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   Nutrition Long-term
Continued on page 49 Continued on page 45
 Guidelines, 54% to 58% of older adults are exceeding recommended intakes for added sugars, 77% to 80% for saturated fat, and 72% to 94% for sodium. Read labels and aim for no more than 10% of total calories from added sugars, 10% from saturated fat, and no more than 2,300 milligrams of sodium daily — or less if directed by your doctor.
Drink Up
Since the sensation of thirst can decline with age, paying extra attention to fluid intake is a must to prevent dehydration. Focus on taking sips throughout the day and opt for choices such as water, seltzer, tea, coffee, 100% juice, and milk, as well as foods that provide liquid, such as fruits, vegetables, and soups.
Take Advantage of Local Resources
Numerous nutrition-based community programs exist for adults 60 and over, such as Meals on Wheels for at-home meal delivery and congregate meal sites that are typically available
in locations like senior centers, community centers, schools,
and churches. Not only do these services provide nutritionally balanced meals, they also offer socialization to promote general and emotional health. In addition, keep open communication with healthcare providers — especially when experiencing things such as dry mouth, trouble chewing, and/or lack of appetite. Many solutions can be provided to help make eating enjoyable once again. n
Andrea Luttrell, RDN, LDN is a registered dietitian nutritionist for Big Y Foods. For general nutrition questions and concerns, Big Y offers free, 15-minute, one-on-one virtual appointments with registered dietitians, as well as monthly virtual store tours, presentations, and cook-alongs. To learn more about these nutrition services, visit cial.
 $174,880, according to an investment simulation run on But self-financing your care that way is risky.
“That’s no different than saying, ‘I’m going to self-insure my house and will put money aside every month,’” Lassus says. “If you never have a problem, it’s fine. But if your house burns down, your self-insurance fund might not be adequate.”
One problem: you might not save the money every month. And even if you did, you might not get the 7% return you planned on, or the market might plunge just when you need the money, Foguth warns. “The nursing home isn’t going to wait for the market to rebound for you to pay your monthly bill.”
Decide by Age 65
Generally speaking, most financial planners suggest that you purchase long-term-care insurance by the time you’re 65, which is also when most people are eligible for Medicare. That’s not because Medicare covers long-term care, such as a stay at a nursing home — it doesn’t.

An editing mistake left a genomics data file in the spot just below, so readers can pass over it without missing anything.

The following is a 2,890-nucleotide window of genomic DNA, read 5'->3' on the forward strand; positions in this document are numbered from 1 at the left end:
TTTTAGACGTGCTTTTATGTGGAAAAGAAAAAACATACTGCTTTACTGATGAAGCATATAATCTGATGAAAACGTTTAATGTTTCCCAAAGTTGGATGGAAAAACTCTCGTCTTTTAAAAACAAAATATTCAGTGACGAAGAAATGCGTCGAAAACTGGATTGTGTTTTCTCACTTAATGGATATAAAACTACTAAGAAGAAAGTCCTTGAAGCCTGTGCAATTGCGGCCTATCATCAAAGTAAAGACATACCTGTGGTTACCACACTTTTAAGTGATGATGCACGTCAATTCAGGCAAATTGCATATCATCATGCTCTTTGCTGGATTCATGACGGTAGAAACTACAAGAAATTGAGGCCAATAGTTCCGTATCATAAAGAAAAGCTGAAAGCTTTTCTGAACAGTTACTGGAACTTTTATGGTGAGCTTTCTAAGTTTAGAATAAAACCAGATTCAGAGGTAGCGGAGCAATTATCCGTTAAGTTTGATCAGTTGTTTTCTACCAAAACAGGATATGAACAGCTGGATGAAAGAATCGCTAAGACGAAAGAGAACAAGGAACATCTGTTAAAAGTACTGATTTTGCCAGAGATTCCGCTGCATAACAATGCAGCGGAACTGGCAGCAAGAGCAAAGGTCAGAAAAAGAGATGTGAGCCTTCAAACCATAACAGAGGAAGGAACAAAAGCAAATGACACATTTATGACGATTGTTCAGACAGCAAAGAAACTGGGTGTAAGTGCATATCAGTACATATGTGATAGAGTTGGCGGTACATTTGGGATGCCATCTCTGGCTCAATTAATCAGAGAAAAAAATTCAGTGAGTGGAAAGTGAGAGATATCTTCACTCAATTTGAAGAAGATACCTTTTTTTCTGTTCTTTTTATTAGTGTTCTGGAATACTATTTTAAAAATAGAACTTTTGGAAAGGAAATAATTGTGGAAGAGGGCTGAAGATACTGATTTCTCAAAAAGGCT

The timing is more about the higher odds of your taking advantage of affordable Medicare coverage and having medical exams uncover issues that could make it more difficult to qualify for long-term-care insurance.
When Ryan Graham, a financial adviser at Altfest Personal Wealth Management in New York City, evaluates a client’s need for long-term-care insurance, he considers a few things. First, he does an analysis to determine if a client has enough assets to pay for long-term care out of pocket. Put another way, “is insurance necessary?” he says.
He also asks his clients to analyze their family history with these questions: do family members have hereditary conditions? Have other family members needed assisted living or nursing care? If the odds of needing future long-term care are high, the next step is to see if insurance “fits into their budget” and if it’s “realistic to pay premiums,” Graham says.
If clients — often spouses are buying insurance together — can afford to pay out of pocket or are willing to sell their house to pay for long-term care, buying insurance is not necessary, he says. But if they are risk-averse and don’t like the idea of unknown future costs, they should get the insurance.
“We have these conversations with clients every year starting at 45 and 50,” Graham says. “Usually, the trigger is not pulled until later.” n
Freelance writer Adam Shell was a markets and Wall Street reporter for USA Today.
 Caring For Your Whole Self
Golden Years Homecare Services
• Qualified Home Health Aides, Companions and Homemakers will ease the burden of daily life activities
• Individual Plans of Care developed with you and your loved ones for your specific needs
• Compassionate caregivers matched to you and your preferences
Golden Years Behavioral Health
• Improving the quality of life through compassionate and individualized care, community supports, and quality integrated behavioral health services.
• Individualized treatment to meet the needs of people seeking addiction and/or mental health services and support.
• Our priority is caring for you supportively and expediently.

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